If we try, as the European Consumer Bureau wants, to make the ‘easiest label to understand’ we also face the risk that consumers will not bother to doubt the products’ ingredients, quality or health potential if given the green A. We should be aware that there are certain factors which are important in food choice, factors such as taste, health, convenience, price, and traditional beliefs . Creating a hype or misinformation through a new label scheme might interfere with one of those factors. Both boomers and millennials are not the most informed customers. We buy clothes made out of “sustainable materials” just to be at peace with our conscience. What we do not do, is look closer. Because if we did, we would see that the sustainability of that Zara or H&M piece accounts for 4-5% of wool or recycled fabric, the rest… ‘plastic shit’ and therefore oil. With the same narrative we could choose only or mostly “greener” (in the Nutri-Score scale) products. Taking into account the low knowledge circulating around food, nutrition and health, and given the fact that this label aims at protecting and ensuring healthier shopping baskets we risk once again of falling under a simple market brainwash procedure giving us the illusion of making the right choice.

3. What about all the EU geographical indications schemes?

Mhm, Camembert (c’est si bon), Buffalo mozzarella (bona!), Lübecker Marzipan (guut). What have all these food delicacies have in common? They are all part of the EU schemes to protect traditional specialties and/or production methods aka all those acronym certifications. What more do they have in common? They are not the healthiest products on earth for the Nutri-Score. What are then the implications coming from a Nutri-Score schemes red-flagging products under the EU geographical indications and traditional schemes? The greatest issue is that those PDO, PGI and TSG products are usually produced by rural communities which developed in the last century through the products. Parmigiano-Reggiano (I know you’ve seen the Chef’s Table episode), Champagne, Herve cheese, EVO oil, you name it. Behind each certified product lies a community of farmers, processors, distributors and so on. Communities that could face backlash from the introduction of the Nutri-Score as many of these food and beverages would fall on the orange-to-red part of the label. This because they contain among others high levels of fats, which makes them so darn good, in comparison to … Gummy bears (0g/100g).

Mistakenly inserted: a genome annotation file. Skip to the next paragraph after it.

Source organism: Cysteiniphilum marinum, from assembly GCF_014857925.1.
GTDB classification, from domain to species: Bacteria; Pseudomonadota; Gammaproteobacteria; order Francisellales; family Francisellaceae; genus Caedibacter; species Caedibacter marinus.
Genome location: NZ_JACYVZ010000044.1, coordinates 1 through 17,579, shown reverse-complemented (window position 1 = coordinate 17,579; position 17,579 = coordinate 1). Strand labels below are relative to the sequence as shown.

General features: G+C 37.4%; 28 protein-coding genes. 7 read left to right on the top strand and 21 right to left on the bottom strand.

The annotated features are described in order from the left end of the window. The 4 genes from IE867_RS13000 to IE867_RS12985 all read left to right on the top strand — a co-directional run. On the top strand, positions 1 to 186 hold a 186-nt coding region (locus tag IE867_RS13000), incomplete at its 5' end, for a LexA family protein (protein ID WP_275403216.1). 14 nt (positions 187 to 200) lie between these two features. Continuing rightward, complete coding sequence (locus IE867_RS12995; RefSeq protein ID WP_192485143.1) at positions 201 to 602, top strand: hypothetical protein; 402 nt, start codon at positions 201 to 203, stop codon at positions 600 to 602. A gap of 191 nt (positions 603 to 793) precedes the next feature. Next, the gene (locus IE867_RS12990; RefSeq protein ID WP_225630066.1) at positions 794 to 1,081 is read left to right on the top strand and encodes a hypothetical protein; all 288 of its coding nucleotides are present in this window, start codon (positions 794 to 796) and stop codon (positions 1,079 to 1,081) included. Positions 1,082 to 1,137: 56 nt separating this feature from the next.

4. Dosage

The main issue according to agricultural entrepreneurs is that some food and beverages should not be taken into the Nutri-Score scheme – which btw is not mandatory. Why?

Simply put, some food items are intrinsically “unhealthy”. Let’s take an olive oil bottle as an example. 100% vegetable oil. 100% fat. RED!!!!!!

But is it? Do you usually chug down an entire evoo bottle like it was a Jenever? Or maybe you carefully dose the quantities with a table spoon to make the best out of the €3.45 Jumbo purchase?

Same for that Camembert, Triple Leffe or Parmigiano piece. You know, things (that should be) eaten with moderation.

5. Voluntariness

Countries adopting Nutri-Score in Europe. Guess where I am from?

Last but not least the label is only voluntary. Producers can choose to adopt the label on their items or not. Nevertheless, in a competitive market not being in the Nutri-Score business may result in not being picked by green-spot hunting supermarket joggers. Therefore, consequences for food and beverages producers are tricky and uncertain. Scenarios are complicated. Everybody could jump on the Nutri-Score train not to lose their consumer wagon by modifying recipes or risking the red flag tag hoping for good common sense. Are we willing to accept more pressure on the consumers?

Nutri-Score or not Nutri-Score, the real issue on which our public health knights at the EC should focus on is, put simply, EDUCATION. But then again what have eight master programmes on Food, Communication and Public Health brought to the table at WUR? A petition created by students and signed by nearly 2.000 people to have Mc Donald’s in Wageningen!


by Luca De Paoli